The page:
Desperate times: the untold story of exam season 2017
Over 2,000 papers checked in last-minute scramble after this summer’s terror attacks
EXAM SEASON is often a hugely stressful time for pupils, teacher and heads – but this year schools also had to cope with three seismic events that happened within just 23 days of each other: the Manchester Arena bombing, the London Bridge attack and the Grenfell Tower fire.
This tragic series of incidents prompted exam boards to abandon their normal procedures in an attempt to avoid harming pupils sitting their GCSE, AS and A-level exams, it has emerged.
During the second week of exams, thousands of young people were leaving pop star Ariana Grande’s concert in Manchester when a suicide bomber detonated. Eight of the 22 people killed were aged 18 or under.
The exam timetable remained unchanged, but local schools were able to delay the start of exams by an hour, in case pupils faced transport difficulties. The same rules applied after the major events in London.
On the surface, apart from this flexibility around start times, it appeared to be business as usual in the exam season. But Tes has learned that, behind the scenes, exam boards took the unprecedented step of poring over more than 2,000 exam papers after the bombing to check for sensitive content – and at least two exam papers had to be changed at the last minute.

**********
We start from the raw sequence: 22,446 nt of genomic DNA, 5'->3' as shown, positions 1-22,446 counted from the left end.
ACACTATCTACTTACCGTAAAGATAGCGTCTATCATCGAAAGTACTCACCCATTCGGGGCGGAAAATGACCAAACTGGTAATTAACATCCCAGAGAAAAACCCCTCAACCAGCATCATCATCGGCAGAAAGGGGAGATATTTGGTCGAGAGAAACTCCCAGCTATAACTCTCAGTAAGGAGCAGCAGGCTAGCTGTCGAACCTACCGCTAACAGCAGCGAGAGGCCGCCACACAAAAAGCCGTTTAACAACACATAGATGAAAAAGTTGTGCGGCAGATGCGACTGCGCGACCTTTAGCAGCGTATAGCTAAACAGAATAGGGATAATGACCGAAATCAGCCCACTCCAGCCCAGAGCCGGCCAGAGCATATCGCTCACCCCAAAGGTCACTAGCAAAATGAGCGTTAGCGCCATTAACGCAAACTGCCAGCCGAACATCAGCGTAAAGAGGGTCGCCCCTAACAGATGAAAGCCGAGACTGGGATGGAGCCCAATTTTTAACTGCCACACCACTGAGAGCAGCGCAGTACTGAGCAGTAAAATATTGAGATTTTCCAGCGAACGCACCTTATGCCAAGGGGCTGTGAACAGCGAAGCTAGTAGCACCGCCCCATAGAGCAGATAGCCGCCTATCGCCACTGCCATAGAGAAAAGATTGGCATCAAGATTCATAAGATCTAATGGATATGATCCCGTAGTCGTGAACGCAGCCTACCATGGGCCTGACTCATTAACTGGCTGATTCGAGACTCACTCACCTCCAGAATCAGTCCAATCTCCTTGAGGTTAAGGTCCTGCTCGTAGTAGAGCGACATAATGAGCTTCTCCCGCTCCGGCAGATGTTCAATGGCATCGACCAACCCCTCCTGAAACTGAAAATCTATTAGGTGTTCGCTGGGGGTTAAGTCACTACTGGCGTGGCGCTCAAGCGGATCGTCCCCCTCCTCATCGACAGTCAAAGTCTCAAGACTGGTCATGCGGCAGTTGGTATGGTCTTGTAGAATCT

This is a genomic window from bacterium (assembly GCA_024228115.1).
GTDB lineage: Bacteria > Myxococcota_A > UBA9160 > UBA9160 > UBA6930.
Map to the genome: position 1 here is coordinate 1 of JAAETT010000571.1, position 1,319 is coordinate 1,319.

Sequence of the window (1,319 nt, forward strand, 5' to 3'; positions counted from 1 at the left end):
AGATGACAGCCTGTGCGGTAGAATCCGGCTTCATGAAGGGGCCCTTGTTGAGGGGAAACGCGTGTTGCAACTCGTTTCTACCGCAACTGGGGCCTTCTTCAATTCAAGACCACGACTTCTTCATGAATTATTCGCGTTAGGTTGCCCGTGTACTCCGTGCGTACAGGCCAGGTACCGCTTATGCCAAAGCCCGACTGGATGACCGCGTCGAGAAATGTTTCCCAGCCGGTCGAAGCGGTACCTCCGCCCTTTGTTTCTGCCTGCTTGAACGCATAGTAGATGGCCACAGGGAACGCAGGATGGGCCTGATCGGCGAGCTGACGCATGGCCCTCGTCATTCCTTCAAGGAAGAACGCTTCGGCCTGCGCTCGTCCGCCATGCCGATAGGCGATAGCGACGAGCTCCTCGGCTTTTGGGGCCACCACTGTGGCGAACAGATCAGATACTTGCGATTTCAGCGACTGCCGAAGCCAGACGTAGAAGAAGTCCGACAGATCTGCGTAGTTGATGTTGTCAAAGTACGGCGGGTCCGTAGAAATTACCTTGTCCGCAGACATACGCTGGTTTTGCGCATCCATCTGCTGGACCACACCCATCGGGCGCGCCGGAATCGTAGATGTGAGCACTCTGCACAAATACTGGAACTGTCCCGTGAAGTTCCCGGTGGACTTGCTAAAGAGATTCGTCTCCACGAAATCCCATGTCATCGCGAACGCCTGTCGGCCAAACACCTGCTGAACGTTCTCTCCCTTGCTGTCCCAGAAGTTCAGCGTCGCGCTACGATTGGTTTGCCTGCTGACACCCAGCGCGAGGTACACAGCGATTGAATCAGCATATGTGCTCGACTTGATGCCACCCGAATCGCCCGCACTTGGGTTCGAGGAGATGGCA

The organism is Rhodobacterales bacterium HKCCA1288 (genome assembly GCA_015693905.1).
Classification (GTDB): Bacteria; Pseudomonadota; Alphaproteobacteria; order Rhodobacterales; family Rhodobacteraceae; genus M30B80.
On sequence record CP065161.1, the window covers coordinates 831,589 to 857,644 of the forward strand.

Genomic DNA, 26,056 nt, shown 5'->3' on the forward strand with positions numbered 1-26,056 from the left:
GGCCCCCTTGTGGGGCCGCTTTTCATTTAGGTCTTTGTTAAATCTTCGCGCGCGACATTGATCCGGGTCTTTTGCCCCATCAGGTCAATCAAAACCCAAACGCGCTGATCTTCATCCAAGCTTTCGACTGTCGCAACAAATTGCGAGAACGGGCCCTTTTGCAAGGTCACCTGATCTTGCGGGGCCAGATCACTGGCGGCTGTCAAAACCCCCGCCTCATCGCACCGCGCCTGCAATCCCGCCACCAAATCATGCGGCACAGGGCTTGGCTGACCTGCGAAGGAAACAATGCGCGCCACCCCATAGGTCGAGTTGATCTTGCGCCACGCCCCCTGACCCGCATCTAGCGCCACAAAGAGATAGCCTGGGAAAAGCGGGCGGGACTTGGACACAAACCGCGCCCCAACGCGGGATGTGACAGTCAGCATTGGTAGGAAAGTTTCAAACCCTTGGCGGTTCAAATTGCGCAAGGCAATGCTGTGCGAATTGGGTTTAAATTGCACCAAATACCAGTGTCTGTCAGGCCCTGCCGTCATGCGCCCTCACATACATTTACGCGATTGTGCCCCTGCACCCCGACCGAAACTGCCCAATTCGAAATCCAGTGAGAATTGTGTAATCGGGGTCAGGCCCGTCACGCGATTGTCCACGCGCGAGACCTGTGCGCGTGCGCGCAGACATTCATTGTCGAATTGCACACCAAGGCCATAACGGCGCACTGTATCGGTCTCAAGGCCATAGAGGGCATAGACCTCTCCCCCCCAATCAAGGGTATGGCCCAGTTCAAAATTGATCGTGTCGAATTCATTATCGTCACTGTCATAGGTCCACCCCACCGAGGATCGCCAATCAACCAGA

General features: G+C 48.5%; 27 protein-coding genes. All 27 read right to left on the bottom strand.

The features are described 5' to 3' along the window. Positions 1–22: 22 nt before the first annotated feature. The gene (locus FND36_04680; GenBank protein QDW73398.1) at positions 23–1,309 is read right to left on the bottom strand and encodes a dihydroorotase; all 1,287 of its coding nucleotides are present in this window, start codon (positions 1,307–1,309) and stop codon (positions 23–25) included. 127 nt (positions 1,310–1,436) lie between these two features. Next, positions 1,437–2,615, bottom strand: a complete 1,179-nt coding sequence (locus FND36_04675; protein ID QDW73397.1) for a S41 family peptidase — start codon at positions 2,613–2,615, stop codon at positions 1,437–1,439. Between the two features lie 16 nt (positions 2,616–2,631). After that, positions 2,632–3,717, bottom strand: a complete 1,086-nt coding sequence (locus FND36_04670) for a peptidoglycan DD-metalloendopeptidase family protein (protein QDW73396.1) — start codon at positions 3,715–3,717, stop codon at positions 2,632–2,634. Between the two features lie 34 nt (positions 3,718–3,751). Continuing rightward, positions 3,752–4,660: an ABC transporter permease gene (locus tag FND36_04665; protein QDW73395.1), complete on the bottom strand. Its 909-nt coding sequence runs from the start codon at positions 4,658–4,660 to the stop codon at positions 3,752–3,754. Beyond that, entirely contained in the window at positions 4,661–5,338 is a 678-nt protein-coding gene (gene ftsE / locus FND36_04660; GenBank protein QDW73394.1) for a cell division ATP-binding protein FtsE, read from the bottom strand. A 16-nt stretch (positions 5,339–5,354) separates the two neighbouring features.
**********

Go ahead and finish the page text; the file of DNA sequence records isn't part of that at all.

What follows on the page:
It has also come to light that, following the “tragic events” this summer, the Joint Council for Qualifications has decided to significantly lower the threshold for deciding which pupils can have “special consideration” for their circumstances when it comes to awarding grades.
Schools are able to apply for special consideration either for pupils who were absent from an assessment due to circumstances beyond their control, or for those whose performance may have been affected. Pupils were previously required to have sat at least 40 per cent of an assessment before an exam board would consider whether to enhance a grade – but now this has been lowered to 25 per cent.
Is the impact of terrorism on exams a new reality that the system has to face up to? And have schools and exam boards been given enough resources to cope with the consequences of such incidents?
Exam boards have worked with schools affected by major incidents in the past to ensure that pupils were not disadvantaged by events outside their control. For example, after the 2015 floods in Cumbria.
But Tes understands that this year is the first time that the three major exam boards – AQA, OCR and Edexcel – have combed through all the exam papers to look for sensitive content following an incident.
After the Manchester bombing on 22 May, 2,144 exam papers that hadn’t yet been taken were checked by the four biggest exam boards in England and Wales.
Two exam papers – an AQA GCSE religious studies paper and an Edexcel general studies paper – had to be changed. The Edexcel paper referred directly to terrorism and was felt to be “an unnecessary distraction” given “the circumstances”, says a spokesperson.